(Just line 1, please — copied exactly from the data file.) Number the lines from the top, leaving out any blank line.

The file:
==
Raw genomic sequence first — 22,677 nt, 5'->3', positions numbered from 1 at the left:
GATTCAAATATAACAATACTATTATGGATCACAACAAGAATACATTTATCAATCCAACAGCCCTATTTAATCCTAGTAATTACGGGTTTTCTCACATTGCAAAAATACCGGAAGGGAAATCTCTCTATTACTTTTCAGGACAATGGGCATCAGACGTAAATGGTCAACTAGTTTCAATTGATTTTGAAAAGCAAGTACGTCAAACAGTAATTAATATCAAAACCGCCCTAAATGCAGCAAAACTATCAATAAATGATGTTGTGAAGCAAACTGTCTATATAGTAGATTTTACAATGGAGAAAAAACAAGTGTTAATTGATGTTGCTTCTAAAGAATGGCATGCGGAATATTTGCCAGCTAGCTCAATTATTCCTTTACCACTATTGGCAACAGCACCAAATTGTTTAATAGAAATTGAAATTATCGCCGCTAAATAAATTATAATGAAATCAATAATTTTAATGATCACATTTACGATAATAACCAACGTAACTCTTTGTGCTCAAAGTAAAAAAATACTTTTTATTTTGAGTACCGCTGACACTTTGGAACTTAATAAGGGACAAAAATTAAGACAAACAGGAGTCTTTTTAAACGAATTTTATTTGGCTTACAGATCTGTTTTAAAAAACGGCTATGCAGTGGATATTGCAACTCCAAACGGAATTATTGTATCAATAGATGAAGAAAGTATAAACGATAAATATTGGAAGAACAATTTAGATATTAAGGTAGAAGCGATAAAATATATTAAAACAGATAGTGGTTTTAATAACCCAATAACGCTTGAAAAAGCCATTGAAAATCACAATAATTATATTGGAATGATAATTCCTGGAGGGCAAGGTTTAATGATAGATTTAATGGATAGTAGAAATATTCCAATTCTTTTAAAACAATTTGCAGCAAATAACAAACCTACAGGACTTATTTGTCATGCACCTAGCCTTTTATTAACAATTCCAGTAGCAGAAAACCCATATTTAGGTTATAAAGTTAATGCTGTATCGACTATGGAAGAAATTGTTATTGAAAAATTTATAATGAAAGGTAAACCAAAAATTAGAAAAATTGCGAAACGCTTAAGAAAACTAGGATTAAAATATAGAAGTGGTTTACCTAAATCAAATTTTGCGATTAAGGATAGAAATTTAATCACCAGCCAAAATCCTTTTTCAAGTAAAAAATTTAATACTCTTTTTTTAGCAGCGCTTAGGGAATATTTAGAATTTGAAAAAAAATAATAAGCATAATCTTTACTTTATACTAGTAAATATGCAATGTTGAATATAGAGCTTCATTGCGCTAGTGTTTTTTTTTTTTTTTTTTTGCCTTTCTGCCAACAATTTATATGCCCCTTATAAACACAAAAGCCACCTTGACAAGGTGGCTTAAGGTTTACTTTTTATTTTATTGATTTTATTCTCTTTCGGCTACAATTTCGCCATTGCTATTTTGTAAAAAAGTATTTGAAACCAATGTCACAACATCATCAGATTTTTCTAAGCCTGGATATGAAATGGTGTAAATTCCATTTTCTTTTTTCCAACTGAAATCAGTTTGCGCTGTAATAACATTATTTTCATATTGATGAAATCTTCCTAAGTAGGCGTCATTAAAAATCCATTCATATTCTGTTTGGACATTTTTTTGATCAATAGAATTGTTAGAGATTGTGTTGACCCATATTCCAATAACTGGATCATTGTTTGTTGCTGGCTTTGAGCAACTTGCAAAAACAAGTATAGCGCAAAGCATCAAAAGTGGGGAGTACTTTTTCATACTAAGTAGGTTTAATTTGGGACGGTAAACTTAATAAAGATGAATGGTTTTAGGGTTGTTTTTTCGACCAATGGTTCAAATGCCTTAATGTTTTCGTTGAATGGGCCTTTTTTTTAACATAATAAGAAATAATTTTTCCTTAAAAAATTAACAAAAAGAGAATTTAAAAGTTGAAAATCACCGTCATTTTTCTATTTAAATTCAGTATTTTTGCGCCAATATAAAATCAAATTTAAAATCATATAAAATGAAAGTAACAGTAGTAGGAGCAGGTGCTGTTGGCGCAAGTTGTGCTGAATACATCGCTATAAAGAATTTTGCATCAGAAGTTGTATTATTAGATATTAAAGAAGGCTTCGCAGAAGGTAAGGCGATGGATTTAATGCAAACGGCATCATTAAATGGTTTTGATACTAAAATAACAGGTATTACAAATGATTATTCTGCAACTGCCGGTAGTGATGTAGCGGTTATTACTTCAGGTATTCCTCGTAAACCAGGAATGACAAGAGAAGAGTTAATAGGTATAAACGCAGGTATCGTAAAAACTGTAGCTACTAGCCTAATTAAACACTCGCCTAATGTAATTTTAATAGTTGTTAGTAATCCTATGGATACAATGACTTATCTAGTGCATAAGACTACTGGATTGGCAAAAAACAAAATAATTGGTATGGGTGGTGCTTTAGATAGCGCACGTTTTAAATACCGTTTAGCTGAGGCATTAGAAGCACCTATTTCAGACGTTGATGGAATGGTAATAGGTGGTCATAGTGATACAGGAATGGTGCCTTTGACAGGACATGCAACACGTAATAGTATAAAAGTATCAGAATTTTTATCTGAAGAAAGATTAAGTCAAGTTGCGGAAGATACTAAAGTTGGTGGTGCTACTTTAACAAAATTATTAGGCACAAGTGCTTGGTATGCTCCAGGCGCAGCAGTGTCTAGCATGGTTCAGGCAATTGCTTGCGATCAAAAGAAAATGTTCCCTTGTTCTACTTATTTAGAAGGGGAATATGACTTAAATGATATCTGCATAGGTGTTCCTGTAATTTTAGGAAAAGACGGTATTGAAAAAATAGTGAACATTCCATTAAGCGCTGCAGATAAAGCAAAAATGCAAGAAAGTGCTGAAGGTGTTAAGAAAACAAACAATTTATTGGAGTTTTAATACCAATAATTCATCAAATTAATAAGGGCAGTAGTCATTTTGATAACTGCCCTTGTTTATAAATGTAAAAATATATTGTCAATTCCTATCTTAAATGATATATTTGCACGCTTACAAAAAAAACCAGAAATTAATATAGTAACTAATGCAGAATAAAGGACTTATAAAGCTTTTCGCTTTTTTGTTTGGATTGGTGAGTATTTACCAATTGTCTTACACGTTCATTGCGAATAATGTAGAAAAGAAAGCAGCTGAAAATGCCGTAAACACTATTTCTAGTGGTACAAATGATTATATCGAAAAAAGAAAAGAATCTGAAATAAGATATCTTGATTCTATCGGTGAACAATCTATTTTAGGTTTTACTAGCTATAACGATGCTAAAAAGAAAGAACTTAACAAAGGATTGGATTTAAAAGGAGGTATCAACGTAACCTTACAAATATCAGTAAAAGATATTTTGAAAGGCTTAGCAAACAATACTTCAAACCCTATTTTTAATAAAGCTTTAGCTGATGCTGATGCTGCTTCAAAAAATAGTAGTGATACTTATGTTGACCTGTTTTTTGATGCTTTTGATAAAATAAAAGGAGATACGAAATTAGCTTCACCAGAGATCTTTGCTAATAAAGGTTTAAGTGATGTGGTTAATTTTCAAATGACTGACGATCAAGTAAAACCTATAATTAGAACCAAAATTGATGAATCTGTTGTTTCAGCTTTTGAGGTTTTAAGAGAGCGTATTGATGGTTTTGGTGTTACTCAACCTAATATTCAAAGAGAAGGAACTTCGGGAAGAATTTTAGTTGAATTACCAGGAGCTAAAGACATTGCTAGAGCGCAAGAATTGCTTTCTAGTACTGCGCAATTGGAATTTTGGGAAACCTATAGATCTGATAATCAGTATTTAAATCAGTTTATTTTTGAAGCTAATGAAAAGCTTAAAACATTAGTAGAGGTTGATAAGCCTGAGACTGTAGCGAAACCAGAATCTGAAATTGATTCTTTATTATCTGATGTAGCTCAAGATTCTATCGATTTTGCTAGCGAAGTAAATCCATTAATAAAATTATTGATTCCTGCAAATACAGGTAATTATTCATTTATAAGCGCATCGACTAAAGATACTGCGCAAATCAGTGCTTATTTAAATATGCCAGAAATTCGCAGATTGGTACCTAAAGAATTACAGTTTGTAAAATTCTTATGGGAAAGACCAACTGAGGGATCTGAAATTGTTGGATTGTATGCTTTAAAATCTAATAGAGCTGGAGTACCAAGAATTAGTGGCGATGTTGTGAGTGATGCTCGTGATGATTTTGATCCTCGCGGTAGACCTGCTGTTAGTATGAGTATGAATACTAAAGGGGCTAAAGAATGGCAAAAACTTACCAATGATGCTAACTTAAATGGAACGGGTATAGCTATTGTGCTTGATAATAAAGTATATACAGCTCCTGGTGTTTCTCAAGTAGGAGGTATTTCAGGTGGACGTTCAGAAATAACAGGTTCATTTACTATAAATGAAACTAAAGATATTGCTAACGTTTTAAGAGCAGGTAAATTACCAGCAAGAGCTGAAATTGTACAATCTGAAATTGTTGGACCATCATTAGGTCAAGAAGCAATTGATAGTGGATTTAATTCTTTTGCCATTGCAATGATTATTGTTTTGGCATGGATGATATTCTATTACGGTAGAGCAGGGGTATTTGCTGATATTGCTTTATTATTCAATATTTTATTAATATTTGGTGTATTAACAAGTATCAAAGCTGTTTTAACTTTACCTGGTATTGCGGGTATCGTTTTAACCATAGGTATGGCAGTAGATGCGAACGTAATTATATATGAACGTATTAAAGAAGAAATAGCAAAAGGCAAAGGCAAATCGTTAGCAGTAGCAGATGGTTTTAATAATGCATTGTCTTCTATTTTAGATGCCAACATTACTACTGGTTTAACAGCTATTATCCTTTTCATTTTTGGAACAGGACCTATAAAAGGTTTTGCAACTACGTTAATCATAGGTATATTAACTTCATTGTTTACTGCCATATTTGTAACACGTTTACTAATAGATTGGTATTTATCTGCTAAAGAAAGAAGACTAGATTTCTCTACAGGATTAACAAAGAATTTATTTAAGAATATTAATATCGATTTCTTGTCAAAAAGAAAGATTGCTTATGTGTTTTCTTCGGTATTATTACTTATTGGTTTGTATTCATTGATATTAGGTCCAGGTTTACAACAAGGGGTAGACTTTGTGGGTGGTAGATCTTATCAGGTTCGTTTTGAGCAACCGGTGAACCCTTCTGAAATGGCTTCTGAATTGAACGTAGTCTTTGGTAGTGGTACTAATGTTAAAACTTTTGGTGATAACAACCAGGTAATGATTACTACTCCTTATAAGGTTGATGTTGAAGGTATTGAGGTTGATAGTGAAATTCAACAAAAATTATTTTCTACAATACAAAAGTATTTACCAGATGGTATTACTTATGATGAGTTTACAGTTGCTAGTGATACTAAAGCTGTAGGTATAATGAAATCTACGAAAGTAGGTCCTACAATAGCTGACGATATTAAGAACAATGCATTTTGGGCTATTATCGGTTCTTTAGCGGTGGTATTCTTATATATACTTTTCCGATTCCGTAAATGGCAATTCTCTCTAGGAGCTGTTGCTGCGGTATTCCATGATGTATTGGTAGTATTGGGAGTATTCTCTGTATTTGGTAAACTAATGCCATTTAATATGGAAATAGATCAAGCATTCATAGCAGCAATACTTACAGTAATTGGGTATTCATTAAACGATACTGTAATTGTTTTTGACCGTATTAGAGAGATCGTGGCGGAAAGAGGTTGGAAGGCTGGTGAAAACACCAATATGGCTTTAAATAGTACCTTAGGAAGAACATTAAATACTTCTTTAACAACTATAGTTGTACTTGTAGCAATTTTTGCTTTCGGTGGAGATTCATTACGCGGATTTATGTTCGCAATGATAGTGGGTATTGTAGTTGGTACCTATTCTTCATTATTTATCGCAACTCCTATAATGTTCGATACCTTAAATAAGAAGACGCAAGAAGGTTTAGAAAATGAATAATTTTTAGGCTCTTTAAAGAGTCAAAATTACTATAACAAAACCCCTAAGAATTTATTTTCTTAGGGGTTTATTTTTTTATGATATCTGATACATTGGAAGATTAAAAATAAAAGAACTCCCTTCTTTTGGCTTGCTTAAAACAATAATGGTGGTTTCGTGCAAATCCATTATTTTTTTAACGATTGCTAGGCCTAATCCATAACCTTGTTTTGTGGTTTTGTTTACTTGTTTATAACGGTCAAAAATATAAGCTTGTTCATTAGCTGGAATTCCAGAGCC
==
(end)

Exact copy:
Raw genomic sequence first — 22,677 nt, 5'->3', positions numbered from 1 at the left: